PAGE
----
Machine Learning in Automated Image Labeling

What Is Machine Learning?

A branch of artificial intelligence with the help of which data can be obtained from a system, processed using automated analytical building models is known as machine learning (Machine Learning: What It Is and Why It Matters | SAS, 2019). The basic aim behind the introduction of machine learning in an automated system is so that the machine can take decisions all by itself using data, patterns, and surrounding parameters without any human interventions. By another definition (Bengio et al., 2013) machine learning, is basically an understanding of extent of algorithms up to which the machine can learn algorithms, draw conclusions, and act accordingly.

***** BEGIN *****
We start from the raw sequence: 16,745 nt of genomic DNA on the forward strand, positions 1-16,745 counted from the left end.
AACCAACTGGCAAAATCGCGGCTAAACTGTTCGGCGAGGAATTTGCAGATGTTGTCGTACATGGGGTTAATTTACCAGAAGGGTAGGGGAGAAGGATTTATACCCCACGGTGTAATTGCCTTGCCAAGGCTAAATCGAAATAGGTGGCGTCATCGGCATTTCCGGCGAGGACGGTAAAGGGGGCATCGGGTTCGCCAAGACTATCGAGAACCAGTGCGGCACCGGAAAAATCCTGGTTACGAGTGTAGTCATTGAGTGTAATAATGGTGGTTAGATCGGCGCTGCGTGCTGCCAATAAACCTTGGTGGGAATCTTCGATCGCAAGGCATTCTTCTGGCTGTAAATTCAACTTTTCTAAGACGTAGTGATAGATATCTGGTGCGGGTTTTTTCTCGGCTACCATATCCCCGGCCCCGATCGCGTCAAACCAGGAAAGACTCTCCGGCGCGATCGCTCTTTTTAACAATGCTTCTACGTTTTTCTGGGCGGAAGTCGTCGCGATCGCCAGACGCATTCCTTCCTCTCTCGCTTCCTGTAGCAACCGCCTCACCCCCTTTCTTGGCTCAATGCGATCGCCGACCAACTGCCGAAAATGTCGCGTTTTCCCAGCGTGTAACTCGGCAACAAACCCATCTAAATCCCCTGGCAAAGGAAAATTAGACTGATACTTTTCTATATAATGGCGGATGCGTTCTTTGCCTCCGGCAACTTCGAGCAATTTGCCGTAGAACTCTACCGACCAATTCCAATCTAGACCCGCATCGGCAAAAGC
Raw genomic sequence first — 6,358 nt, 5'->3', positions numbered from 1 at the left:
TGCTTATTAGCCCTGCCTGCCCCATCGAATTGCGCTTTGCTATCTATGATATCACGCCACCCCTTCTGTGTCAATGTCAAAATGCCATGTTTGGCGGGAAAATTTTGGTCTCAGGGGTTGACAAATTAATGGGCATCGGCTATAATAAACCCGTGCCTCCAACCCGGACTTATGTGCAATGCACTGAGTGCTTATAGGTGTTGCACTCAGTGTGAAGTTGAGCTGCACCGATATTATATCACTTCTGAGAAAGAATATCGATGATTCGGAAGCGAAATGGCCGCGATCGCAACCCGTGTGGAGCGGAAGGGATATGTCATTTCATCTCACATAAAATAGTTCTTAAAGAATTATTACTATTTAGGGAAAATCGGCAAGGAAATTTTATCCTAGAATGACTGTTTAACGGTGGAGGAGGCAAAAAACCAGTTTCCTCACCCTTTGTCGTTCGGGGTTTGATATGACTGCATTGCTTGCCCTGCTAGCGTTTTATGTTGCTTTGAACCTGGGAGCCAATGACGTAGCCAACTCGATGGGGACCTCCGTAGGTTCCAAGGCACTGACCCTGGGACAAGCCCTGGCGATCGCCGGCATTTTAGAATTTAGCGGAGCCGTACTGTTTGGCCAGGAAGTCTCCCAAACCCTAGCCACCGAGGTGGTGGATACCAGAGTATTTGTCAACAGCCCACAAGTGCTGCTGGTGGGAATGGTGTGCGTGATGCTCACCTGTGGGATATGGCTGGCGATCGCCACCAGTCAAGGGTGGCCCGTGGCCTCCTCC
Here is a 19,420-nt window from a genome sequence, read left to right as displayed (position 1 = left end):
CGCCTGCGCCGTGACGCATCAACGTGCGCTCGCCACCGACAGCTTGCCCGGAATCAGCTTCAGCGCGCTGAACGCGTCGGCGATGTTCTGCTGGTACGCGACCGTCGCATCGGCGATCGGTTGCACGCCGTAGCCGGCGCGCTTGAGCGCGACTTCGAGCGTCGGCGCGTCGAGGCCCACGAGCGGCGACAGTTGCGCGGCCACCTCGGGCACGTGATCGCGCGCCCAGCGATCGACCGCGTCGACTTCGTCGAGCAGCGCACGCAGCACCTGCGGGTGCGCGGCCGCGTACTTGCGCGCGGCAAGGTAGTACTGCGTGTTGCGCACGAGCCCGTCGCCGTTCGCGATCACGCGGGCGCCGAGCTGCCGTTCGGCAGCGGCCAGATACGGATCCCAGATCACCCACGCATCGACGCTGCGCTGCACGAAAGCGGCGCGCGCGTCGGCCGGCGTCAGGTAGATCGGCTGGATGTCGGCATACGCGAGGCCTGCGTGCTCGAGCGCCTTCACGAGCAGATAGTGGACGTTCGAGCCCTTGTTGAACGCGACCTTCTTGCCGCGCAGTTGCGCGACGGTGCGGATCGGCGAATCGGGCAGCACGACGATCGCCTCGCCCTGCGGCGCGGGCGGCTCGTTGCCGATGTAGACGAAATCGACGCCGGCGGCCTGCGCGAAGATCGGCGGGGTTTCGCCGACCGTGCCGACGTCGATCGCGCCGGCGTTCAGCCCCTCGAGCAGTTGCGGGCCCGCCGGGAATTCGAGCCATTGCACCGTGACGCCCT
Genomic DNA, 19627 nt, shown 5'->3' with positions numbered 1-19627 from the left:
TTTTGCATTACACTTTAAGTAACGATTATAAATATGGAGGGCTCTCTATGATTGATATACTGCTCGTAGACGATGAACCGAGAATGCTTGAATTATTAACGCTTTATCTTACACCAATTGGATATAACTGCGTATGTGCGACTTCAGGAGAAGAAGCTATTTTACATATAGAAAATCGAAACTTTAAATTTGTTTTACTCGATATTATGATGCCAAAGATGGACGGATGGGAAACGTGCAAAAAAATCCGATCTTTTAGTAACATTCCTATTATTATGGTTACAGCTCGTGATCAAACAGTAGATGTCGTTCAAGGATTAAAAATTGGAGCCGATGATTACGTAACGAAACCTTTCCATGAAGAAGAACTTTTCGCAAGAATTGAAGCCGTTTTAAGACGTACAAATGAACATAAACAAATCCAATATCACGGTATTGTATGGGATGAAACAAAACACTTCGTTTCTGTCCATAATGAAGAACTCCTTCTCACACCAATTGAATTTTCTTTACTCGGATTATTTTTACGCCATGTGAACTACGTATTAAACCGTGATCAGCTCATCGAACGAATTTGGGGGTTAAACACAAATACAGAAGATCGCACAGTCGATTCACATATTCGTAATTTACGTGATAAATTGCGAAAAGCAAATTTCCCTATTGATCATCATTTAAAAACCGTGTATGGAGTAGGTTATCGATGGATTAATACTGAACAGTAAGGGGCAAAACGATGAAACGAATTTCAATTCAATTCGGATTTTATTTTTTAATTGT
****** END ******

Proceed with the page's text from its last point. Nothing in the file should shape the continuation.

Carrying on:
While talking about image labeling through machine learning, this task is not difficult in the present technological world. There are several examples of automated image labeling with the help of machine learning. The most common of them are PCB defect detection (Huang et al., 2020), in which the model with the help of a predefined data set label all the false part of a PCB which helps the PCB manufacturing industry in the quality control section. In the same way, there are several safe city projects having CCTV cameras that work on this principle. They captured the high-quality images and labeled different things like cars, humans, and animals which makes them easy for authorities to understand the situation and even having some emergency trigger point with the help of which the system automatically concerns the concerned authorities, like in case of robbery, flooding, or traffic jams, etc. (How Data Is Used in Smart Cities – Project Sherpand)